He also talked about the roots of the modern jamband scene, which he cited as a reaction to 1980s pop-culture. His comment felt akin to the thesis of an interdisciplinary seminar. If Phish had stayed around for a few short years longer, would the group be able to survive indie-rock, the direct descendent of those flashy, stylized 1980s sound? Would they embrace it or would they have prevented it? If new millennium music resembles 1980s MTV pop, is that because Bush’s policies are strangely reminiscent of Reagan’s? Does Phish flying around in a hot dog symbolize Clinton’s carefree 90s and, seriously, isn’t Cheney at least semi-responsible for Phish’s breakup?
When he wasn’t making cultural parallels, Anastasio dotted his responses with insider references only the Pharmer’s Almanac faithful truly understood: comments about his trip with Fishman to Europe in ’85 where he wrote “You Enjoy Myself” (apparently they slept naked on the beach, but nothing happened’), references to Tom Marshall and Marc Daubert, and, of course, Joe Russo. And, like any good Phish show, the crowd knew exactly when and how to react to each moment, unanimously cheering at the mention of Big Cypress and giggling when Anastasio stumbled over his thoughts (in the same lighthearted way we once smiled when he fumbled the words to “Cavern”). Indeed, “Phish-speak” is far from a dead language, but, by his own admission, Anastasio hasn’t always spent time honing his skills. During the course of his interview, he admitted that 70 Volt Parade failed because he tried too hard to chart its course and that Jeff Sipe, more than anyone, has helped make his new project a greater success.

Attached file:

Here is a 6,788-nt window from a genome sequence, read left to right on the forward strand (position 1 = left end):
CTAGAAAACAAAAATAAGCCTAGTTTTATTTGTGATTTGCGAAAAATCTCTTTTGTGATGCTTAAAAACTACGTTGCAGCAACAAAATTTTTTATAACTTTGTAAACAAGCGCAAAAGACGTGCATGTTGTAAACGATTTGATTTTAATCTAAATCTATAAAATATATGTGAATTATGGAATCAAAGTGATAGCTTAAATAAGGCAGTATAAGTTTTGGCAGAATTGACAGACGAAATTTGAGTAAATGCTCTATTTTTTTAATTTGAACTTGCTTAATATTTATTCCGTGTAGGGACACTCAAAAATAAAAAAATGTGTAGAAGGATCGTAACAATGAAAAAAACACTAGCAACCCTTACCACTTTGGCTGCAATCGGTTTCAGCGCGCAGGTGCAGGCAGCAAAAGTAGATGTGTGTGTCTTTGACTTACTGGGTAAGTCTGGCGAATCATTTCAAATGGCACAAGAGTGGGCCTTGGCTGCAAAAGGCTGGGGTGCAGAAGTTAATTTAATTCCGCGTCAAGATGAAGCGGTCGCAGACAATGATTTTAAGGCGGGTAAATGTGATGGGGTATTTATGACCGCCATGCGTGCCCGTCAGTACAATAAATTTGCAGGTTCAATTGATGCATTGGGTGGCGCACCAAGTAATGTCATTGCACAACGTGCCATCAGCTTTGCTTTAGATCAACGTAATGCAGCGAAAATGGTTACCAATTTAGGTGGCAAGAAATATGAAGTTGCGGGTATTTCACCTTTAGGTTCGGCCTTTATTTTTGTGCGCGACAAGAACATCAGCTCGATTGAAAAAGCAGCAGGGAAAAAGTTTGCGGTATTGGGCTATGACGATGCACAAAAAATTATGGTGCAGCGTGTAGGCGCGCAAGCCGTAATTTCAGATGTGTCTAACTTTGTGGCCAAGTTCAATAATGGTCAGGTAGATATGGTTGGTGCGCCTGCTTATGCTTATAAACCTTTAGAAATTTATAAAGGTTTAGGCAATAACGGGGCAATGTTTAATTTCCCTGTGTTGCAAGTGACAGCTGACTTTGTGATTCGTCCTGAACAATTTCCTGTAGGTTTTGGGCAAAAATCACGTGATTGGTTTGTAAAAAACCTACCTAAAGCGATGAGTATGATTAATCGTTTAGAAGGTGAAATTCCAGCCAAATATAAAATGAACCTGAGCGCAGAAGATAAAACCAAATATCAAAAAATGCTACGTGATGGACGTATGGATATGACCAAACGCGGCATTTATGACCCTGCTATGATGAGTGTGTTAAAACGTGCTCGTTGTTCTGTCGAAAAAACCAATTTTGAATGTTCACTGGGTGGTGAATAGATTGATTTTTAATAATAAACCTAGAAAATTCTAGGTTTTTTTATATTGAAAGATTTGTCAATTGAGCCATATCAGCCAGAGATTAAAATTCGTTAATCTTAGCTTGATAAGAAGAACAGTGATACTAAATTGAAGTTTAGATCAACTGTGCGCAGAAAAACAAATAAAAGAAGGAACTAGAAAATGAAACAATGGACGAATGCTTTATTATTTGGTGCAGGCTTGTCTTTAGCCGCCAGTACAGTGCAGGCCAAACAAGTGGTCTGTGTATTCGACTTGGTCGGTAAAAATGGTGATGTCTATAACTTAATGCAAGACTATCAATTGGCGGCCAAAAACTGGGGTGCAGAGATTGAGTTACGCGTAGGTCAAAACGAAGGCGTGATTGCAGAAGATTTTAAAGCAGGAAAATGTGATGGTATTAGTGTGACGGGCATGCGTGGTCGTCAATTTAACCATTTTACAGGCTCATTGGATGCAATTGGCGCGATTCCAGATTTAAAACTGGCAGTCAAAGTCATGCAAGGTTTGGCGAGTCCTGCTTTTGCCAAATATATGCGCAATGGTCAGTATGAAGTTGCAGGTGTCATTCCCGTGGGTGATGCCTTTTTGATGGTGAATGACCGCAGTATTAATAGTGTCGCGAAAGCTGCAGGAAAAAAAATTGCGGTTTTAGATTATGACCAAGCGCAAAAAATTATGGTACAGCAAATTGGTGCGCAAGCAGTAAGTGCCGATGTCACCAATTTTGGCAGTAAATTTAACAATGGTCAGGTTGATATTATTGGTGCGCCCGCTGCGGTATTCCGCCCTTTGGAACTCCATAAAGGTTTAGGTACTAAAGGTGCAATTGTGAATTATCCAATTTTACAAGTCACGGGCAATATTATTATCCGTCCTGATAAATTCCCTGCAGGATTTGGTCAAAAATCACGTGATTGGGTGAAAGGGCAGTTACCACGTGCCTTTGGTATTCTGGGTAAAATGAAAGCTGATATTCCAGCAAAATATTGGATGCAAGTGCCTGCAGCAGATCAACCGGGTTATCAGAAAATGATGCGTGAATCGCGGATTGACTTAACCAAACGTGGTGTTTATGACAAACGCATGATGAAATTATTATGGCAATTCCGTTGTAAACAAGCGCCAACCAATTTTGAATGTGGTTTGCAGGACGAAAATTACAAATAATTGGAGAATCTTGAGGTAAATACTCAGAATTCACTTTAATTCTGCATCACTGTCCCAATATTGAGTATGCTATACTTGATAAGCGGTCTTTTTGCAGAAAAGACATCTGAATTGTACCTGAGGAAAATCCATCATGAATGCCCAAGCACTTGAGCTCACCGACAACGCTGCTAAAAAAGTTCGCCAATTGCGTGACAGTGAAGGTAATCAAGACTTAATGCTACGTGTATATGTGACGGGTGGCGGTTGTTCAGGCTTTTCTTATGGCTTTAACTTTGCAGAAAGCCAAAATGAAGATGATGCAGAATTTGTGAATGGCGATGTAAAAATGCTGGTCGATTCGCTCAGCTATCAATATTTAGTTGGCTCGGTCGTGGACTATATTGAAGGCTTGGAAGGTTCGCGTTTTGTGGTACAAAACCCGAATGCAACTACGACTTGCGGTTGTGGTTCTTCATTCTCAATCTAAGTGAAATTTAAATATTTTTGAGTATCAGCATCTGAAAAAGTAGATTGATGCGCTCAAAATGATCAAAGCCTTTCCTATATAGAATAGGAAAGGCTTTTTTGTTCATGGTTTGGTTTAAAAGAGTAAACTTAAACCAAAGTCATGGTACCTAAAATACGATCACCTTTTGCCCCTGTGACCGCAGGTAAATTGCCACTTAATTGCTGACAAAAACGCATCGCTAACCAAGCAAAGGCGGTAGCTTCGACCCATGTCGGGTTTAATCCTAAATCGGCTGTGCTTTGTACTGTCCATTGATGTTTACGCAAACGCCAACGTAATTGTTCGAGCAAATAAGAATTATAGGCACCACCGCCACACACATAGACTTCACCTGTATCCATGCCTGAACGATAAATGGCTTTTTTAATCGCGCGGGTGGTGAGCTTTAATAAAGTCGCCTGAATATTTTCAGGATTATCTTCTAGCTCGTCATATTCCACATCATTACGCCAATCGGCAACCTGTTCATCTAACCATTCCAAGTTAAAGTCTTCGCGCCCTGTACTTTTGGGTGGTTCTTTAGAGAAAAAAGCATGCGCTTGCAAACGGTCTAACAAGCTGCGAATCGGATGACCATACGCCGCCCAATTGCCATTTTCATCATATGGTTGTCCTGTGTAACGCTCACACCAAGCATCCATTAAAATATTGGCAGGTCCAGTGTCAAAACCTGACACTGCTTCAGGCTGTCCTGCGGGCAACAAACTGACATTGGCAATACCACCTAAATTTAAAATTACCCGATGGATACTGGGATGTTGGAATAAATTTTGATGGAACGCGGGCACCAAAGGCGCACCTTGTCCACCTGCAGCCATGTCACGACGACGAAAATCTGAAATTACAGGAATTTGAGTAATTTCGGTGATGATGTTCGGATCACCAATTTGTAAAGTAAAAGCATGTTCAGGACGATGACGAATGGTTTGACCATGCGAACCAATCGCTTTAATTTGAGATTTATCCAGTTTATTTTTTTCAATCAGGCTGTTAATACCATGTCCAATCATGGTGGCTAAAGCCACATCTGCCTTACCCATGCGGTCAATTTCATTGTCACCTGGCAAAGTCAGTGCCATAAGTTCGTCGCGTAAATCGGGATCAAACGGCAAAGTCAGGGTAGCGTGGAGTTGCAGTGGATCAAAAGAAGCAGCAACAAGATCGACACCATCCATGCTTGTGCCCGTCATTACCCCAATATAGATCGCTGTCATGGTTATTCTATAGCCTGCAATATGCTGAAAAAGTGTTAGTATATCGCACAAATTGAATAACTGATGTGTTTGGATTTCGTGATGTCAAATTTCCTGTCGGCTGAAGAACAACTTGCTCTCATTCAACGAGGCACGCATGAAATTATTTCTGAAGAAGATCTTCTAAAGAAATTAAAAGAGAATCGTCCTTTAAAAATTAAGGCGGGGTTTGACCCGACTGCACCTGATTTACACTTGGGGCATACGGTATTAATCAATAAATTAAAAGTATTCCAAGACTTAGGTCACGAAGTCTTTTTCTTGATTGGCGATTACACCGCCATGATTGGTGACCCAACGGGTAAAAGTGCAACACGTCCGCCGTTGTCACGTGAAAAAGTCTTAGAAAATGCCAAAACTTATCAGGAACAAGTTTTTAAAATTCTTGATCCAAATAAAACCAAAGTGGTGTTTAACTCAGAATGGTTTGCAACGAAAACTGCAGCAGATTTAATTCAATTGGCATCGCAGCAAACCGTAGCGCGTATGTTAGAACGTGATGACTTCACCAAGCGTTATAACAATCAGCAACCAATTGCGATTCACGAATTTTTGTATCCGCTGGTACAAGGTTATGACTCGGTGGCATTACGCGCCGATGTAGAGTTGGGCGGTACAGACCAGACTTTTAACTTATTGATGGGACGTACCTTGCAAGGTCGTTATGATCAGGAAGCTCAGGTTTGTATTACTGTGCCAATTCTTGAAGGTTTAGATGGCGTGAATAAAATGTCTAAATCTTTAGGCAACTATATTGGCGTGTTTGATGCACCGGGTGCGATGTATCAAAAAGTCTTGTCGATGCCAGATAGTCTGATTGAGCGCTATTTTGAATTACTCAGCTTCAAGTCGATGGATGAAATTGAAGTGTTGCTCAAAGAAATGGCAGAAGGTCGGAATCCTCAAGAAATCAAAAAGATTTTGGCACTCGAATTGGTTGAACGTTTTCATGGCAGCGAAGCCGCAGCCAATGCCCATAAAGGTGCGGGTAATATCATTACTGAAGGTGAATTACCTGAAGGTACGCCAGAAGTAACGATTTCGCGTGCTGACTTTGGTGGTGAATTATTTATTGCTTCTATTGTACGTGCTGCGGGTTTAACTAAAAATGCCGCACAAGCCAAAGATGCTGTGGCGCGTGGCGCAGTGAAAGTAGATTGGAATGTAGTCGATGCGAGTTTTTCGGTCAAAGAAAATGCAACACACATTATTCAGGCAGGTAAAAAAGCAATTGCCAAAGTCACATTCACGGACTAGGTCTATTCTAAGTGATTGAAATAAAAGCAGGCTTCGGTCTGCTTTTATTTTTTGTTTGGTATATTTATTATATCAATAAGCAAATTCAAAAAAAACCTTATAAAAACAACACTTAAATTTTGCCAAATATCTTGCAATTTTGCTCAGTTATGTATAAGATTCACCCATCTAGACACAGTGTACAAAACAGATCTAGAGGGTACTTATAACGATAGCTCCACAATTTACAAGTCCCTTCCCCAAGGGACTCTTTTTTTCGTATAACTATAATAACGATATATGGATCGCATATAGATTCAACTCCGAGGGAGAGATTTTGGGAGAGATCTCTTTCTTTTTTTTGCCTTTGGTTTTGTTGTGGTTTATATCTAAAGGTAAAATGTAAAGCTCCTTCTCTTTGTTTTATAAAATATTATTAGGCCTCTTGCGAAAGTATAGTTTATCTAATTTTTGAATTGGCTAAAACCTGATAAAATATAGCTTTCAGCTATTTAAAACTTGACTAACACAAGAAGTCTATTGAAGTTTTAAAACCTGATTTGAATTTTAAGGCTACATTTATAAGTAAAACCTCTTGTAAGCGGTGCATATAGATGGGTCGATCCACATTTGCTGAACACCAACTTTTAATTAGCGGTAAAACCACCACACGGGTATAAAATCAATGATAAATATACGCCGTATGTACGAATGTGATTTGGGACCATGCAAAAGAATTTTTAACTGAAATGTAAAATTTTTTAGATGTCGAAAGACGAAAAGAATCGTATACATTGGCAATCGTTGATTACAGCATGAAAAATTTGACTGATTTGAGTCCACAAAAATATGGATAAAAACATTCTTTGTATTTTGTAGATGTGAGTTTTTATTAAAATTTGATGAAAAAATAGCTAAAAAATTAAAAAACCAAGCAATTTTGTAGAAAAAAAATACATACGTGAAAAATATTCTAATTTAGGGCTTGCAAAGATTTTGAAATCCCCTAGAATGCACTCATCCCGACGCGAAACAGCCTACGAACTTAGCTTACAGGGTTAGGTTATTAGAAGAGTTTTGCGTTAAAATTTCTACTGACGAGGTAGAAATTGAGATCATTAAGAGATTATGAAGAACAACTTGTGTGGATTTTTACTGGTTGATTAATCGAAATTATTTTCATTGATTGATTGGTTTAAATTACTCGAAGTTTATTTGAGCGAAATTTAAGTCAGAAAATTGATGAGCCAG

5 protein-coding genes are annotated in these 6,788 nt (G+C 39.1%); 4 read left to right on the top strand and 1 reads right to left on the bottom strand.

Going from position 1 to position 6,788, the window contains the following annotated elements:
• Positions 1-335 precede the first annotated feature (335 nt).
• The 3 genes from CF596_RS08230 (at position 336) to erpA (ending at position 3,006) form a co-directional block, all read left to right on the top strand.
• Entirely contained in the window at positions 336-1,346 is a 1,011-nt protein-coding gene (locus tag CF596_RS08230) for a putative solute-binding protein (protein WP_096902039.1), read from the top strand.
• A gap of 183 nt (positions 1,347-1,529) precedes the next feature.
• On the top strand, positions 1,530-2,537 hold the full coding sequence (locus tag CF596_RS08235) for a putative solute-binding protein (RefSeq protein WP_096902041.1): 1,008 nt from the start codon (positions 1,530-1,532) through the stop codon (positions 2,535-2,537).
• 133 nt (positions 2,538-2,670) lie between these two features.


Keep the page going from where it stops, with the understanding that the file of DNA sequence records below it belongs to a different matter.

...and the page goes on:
DeCurtis held the evening together with artful precision, knowing when to lighten the mood and when to go for the gold (interviewing is much like giving a massage, first you have to gently relax the muscle before applying greater pressure). At times he read Anastasio’s selections from a Guitar World interview conducted during the group’s final tour (a more successful stab at the same technique Todd Phillips employed during Bittersweet Motel) and at times he rephrased fan questions in an attempt to tap into that secret language. The rock-scribe’s greatest skill has always been “the interview” and, over the years, he’s managed to pry some pretty revealing secrets out of some pretty secretive artists (see his interview with Jay Farrar in the September/October 2005 issue of Relix). His book, In Other Words, is a perfect example of why the Q and A article is the most direct way to communicate with a musician off the stage.
At times he respected his role as well and stayed away from Pandora’s Box, allowing Anastasio to opt by with the “I’m in rehab, so I’m all better route.” But, in general, his intentions were on track. The evening’s final question discussed playing with Phil Lesh, a collaboration Anastasio plans to revisit in the near future. He cited Lesh’s strong family ties as an inspiration, (a comment which drew a collective yawn), and discussed playing with him at Vegoose, remarking that “he played in the Grateful Dead they invented this type of music” (a comment which drew a collective hoot-and-holler).
The night also included a few acoustic songs, chosen for their revealing lyrics: Shine’s “Wherever You Find It,” Bar 17’s “Case of Ice and Snow” and Round Room’s “Pebbles and Marbles.” In the end these songs, especially “Wherever You Find It,” served as the evidence Anastasio needed to win his trial (he should seriously think about touring the country as a public speaker or acoustic act in the near future). Indeed, rock-star allusions aside, Trey Anastasio built his audience silently through music and ultimately that connection is what will bring back his fans.
Mike Greenhaus is Jambands.com’s senior editor and Relix Magazine’s staff editor. He stores his typos at www.greenhauseffect.com. If you have an extra Arcade Fire ticket for him he will gladly hook you up with a free subscription.